Day 1 – Kittery to Old Orchard Beach
“Let’s start at the very beginning . . .”
The route begins at Fort Foster in Maine’s oldest and southernmost town, Kittery, and follow the Piscataqua River west, past Fort McClary, through Kittery Point and along the southern border of the state. The route winds through Eliot and the Berwicks, past the home of poet Sarah Orne Jewett, and inland through West Kennebunk and Arundel, where locally born Kenneth Roberts based his novel of the same name. After heading east, the route passes through the former mill towns of Biddeford and Saco, to the coast and the day’s destination in Maine’s summer play land, Old Orchard Beach.
Mileage: 61 miles
Elevation Gain: 2,389 feet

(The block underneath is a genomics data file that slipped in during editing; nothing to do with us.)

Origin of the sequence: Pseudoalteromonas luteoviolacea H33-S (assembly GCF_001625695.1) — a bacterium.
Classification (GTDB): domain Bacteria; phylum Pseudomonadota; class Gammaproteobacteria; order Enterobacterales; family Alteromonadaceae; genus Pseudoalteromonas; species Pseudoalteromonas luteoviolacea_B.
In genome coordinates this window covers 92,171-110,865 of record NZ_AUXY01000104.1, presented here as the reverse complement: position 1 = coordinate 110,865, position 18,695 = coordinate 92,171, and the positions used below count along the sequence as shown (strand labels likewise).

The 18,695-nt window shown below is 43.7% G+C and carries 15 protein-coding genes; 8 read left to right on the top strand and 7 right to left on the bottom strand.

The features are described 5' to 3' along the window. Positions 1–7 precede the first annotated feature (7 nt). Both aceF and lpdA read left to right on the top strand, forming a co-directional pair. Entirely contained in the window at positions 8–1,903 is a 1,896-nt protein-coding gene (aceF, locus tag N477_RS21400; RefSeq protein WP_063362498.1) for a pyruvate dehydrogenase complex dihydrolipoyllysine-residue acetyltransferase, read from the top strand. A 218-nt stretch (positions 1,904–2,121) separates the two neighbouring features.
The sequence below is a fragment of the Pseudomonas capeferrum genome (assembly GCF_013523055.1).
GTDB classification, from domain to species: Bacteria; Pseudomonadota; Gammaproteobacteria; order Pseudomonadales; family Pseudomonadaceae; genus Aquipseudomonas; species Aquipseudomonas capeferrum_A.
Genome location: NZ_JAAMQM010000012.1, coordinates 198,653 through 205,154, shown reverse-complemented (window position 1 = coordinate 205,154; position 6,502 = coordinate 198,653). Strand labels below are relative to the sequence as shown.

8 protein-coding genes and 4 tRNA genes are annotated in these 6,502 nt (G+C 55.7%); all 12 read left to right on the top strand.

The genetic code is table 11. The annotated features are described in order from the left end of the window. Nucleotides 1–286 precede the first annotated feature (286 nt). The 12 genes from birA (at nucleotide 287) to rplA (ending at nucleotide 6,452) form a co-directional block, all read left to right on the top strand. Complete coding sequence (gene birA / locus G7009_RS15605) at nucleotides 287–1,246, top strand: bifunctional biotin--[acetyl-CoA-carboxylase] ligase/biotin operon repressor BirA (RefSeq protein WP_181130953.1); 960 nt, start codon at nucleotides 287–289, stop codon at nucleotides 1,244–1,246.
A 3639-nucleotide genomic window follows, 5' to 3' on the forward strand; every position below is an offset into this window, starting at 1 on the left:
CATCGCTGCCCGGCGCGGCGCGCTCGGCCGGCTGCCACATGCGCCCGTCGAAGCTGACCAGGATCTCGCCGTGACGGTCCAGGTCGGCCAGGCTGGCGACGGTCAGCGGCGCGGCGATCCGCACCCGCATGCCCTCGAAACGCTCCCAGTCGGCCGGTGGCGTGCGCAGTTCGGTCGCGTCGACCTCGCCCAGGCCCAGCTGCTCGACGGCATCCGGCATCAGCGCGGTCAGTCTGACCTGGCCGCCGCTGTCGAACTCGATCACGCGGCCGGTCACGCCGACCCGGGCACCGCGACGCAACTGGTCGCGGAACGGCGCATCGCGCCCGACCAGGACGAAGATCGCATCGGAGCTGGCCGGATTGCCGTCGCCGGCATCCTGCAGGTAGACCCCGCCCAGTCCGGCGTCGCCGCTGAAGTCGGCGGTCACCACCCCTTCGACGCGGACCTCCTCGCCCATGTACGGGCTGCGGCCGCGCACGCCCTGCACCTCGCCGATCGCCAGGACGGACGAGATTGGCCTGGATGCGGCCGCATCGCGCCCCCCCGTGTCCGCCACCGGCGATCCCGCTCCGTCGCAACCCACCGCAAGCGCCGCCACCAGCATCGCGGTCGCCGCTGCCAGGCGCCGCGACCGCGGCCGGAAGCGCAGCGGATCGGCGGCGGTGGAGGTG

Old Orchard Beach:
Old Orchard Beach (OOB), famous for its seven miles of magnificent beach, is a community of 10,000 year-round residents that swells to 100,000 on busy summer days. First officially settled in 1657, the town’s name came from an early settler’s abandoned apple orchard. OOB was actually first promoted as a tourist destination in 1636 and called “The Garden by the Sea.” With the start of railway service from Boston and Portland in 1842, the town quickly grew into a major summer resort.
At the center of the town, the historic Old Orchard Pier, first built in 1898, is still bursting with activity. Palace Playland, a four-acre amusement park built on the beach, was originally constructed in 1902.